Re: How do I test for existence of a list element? Clarified

*To*: mathgroup at smc.vnet.net*Subject*: [mg112696] Re: How do I test for existence of a list element? Clarified*From*: Andrzej Kozlowski <akoz at mimuw.edu.pl>*Date*: Mon, 27 Sep 2010 05:47:24 -0400 (EDT)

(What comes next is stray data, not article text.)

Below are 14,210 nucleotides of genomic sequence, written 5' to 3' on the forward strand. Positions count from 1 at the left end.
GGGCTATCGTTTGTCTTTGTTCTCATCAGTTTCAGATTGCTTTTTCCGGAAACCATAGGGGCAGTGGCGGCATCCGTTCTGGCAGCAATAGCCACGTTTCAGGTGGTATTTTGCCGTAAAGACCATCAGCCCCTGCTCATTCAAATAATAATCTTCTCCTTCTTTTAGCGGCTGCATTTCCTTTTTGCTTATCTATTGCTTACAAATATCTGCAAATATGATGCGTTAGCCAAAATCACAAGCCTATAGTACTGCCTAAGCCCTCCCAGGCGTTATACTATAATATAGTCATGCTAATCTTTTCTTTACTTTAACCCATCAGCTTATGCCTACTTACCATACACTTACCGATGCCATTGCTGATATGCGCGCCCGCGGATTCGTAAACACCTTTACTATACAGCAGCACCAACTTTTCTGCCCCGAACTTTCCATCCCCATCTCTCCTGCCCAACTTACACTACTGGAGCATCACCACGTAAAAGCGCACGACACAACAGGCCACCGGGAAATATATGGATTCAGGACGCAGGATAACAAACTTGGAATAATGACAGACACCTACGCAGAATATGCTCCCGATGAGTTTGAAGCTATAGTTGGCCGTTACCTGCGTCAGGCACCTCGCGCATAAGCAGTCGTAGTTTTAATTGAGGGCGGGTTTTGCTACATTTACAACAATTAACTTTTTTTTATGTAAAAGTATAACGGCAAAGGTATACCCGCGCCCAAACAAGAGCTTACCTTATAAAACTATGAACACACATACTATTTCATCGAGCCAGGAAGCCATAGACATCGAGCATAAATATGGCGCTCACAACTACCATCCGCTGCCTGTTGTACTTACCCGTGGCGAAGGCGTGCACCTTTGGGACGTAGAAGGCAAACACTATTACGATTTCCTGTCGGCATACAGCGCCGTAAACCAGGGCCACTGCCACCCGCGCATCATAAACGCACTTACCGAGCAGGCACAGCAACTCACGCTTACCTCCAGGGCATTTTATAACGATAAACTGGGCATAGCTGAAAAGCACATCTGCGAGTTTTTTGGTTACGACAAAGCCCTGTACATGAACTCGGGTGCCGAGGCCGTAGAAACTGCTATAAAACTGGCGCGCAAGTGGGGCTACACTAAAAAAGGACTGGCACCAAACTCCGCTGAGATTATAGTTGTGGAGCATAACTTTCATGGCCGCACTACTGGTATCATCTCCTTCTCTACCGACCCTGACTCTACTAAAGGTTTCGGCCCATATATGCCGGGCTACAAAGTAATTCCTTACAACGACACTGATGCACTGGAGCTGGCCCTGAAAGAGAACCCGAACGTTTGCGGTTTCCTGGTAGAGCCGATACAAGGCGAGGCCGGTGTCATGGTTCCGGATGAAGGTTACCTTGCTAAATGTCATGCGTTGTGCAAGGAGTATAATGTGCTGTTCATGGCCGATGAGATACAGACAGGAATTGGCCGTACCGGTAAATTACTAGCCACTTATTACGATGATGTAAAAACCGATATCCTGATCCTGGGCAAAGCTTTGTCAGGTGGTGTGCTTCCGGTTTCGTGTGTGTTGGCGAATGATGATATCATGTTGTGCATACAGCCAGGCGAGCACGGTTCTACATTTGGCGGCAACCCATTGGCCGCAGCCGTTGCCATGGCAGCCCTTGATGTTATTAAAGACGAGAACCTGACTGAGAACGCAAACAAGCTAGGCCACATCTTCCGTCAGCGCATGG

The function Check is (probably) what you are looking for. list == {a, b, c, d}; x == Check[list[[60]], {}] During evaluation of In[69]:== Part::partw:Part 60 of {a,b,c,d} does not exist. >> {} You can use whatever you like instead of {}. If you don't want to see the error message you don't have to: x==Quiet[Check[list[[60]],{}]] {} Andrzej Kozlowski On 26 Sep 2010, at 08:42, Joseph Gwinn wrote: > I have an application where I am bouncing around in a list, and may > accidentally ask for an element beyond the end of the list, which causes > Mathematica to complain and balk, preventing completion. > > Is there any way to test for the existence of a list element without > provoking complaint or balking should the list item fail to exist? > > > > Many of the suggestions made offline in response to the above imply that > I wasn't clear enough, so here is some expansion: > > All the list operations like MemberQ tell you if a member of the list > has some property or not. But it does not solve the problem of telling > if a slot (part) exists or not. > > For instance: > > list=={a, b, c, d}; x==list[[60]] > > Mathematica will complain that "list[[60]]" does not exist, which is true. > > Mathematica's specific complaint is "Part::partw: Part 60 of {a,b,c,d} does not > exist." Turning the error message off does not solve the problem. > > The question is how to test if list[[60]] exists without losing control > if it does not. > > Other than by doing the usual arithmetic and test involving Length[list]. > > > It may be that no such test exists, which would also be useful to know. > > > Thanks, > > Joe Gwinn >